First off, the entire magic system is completely different from what you're used to, and mostly this is to the good. Instead of characters gaining spells as they increase in experience, they can simply "draw" spells from enemies, so any character can cast just about any spell. In fact, spells can be collected and shared among characters, and there's no such thing as magic points -- you just run out of a given spell and have to find the right creature to draw more from.
Also, each character can be "joined" to a category, known as the Guardian Forces, elemental creatures of great power who confer all kinds of abilities on the character they're joined to, from esoteric things like preventing random encounters to more fundamental abilities, like being able to use items or even attack in combat. Each Guardian has his or her own set of abilities to give, which are earned as the Guardian gains experience. However, each character can use only a limited number of abilities, so carefully doling them out to each party member becomes a serious strategic puzzle.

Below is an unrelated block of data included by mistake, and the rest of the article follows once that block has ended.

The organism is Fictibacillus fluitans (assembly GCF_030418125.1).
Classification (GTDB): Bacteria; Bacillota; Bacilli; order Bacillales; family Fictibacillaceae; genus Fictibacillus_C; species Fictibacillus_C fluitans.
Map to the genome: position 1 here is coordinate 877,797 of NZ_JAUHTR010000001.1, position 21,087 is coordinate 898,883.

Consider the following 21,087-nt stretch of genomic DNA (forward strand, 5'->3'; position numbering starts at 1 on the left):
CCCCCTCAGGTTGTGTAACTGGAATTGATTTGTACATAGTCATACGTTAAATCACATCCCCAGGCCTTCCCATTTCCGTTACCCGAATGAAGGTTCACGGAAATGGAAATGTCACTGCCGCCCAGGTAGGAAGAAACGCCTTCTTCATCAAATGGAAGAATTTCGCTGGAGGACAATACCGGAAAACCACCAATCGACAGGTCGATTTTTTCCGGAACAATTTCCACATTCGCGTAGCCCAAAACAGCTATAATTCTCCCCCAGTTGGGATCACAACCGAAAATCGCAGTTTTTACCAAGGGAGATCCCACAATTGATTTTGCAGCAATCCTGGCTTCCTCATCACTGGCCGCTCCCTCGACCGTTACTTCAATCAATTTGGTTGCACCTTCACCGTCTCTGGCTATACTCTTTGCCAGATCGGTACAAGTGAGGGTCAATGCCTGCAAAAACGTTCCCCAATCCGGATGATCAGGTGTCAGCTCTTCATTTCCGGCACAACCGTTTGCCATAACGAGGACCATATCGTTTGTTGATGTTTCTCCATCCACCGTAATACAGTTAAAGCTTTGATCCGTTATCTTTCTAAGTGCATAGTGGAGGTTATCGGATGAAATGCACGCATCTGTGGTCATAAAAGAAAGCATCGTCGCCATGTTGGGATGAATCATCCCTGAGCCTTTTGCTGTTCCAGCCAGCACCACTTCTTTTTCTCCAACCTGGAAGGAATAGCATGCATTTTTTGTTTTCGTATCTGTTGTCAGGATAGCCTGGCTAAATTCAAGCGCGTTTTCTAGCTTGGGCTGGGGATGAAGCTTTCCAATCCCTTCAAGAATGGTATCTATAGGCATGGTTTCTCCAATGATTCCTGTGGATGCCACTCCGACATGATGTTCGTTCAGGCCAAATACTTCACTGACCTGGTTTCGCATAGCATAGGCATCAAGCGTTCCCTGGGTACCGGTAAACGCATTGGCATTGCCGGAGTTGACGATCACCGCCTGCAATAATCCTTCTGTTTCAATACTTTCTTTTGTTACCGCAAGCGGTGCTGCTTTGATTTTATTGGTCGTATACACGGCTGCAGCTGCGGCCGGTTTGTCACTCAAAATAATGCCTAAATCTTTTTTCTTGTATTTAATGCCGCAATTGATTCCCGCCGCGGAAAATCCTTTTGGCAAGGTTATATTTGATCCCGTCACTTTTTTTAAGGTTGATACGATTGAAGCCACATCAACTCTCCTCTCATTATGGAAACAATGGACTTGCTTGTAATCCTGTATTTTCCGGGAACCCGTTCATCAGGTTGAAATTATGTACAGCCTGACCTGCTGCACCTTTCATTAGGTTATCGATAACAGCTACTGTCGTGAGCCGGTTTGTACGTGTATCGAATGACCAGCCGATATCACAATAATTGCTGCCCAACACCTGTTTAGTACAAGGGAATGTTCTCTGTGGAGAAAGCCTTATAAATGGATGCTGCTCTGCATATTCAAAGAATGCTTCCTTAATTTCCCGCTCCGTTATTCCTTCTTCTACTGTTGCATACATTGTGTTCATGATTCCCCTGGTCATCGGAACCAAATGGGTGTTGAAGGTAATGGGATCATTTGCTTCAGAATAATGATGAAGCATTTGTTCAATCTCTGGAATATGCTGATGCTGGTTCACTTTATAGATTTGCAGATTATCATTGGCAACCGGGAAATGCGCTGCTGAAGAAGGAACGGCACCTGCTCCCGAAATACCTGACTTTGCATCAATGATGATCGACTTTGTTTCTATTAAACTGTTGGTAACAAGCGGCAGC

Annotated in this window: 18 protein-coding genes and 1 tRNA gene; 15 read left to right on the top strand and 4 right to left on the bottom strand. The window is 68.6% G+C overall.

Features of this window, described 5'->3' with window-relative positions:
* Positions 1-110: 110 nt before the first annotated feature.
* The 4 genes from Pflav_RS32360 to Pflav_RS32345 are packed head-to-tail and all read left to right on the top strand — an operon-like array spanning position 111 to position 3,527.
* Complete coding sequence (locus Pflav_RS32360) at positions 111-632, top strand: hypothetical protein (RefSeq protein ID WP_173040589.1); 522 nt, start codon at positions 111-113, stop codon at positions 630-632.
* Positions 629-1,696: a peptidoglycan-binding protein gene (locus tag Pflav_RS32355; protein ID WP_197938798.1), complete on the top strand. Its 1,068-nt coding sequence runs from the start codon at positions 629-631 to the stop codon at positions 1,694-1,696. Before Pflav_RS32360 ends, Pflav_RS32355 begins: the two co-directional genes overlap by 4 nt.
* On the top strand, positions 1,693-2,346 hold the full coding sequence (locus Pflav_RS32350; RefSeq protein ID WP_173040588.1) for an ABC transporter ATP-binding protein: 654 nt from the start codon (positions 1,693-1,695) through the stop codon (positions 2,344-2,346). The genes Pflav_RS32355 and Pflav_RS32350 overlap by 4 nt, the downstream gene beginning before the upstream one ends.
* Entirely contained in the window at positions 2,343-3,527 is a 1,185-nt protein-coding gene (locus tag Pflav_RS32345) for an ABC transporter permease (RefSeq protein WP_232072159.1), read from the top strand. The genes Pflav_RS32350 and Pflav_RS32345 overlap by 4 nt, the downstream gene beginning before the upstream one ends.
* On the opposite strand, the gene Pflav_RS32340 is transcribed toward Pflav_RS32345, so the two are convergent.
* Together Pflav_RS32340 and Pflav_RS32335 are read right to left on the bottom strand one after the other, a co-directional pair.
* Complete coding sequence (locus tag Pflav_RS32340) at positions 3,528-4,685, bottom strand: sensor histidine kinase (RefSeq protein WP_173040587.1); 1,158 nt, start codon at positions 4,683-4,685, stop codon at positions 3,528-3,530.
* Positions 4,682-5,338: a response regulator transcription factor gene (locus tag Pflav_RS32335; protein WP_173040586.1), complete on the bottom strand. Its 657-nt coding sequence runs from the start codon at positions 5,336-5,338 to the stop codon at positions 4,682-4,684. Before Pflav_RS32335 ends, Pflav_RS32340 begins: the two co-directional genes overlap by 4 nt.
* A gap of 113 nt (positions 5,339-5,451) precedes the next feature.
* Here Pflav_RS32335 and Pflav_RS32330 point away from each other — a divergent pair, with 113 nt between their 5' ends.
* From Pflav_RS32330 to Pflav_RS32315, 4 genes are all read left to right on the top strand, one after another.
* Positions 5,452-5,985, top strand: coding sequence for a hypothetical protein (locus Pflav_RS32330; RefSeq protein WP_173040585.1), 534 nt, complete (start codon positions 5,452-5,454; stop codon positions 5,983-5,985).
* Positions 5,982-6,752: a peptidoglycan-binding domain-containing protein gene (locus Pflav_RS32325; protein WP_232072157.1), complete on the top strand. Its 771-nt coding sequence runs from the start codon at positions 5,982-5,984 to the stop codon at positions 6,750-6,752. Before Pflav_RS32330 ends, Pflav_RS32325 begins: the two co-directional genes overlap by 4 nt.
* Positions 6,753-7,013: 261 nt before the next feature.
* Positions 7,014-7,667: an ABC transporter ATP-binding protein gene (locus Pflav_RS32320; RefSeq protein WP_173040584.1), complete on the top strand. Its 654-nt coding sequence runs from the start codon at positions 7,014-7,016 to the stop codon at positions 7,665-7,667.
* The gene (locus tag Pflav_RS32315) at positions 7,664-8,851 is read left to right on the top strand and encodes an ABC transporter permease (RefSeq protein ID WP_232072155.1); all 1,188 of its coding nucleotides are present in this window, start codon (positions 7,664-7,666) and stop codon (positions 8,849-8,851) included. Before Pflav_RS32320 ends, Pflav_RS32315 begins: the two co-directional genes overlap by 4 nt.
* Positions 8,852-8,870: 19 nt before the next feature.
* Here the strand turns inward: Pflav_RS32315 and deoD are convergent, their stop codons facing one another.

If this sounds intensely complicated, it is, but the system also works very well, enabling you to customize your combat strategy in any number of different ways. It's exactly the kind of stat keeping that RPG fanatics love to obsess over. If there's a flaw in the system itself, it's that most of the Guardian Forces aren't simply given, they have to be found. Although the locations of many are obvious, it's easy to miss a couple of important ones. However, that's a relatively minor complaint.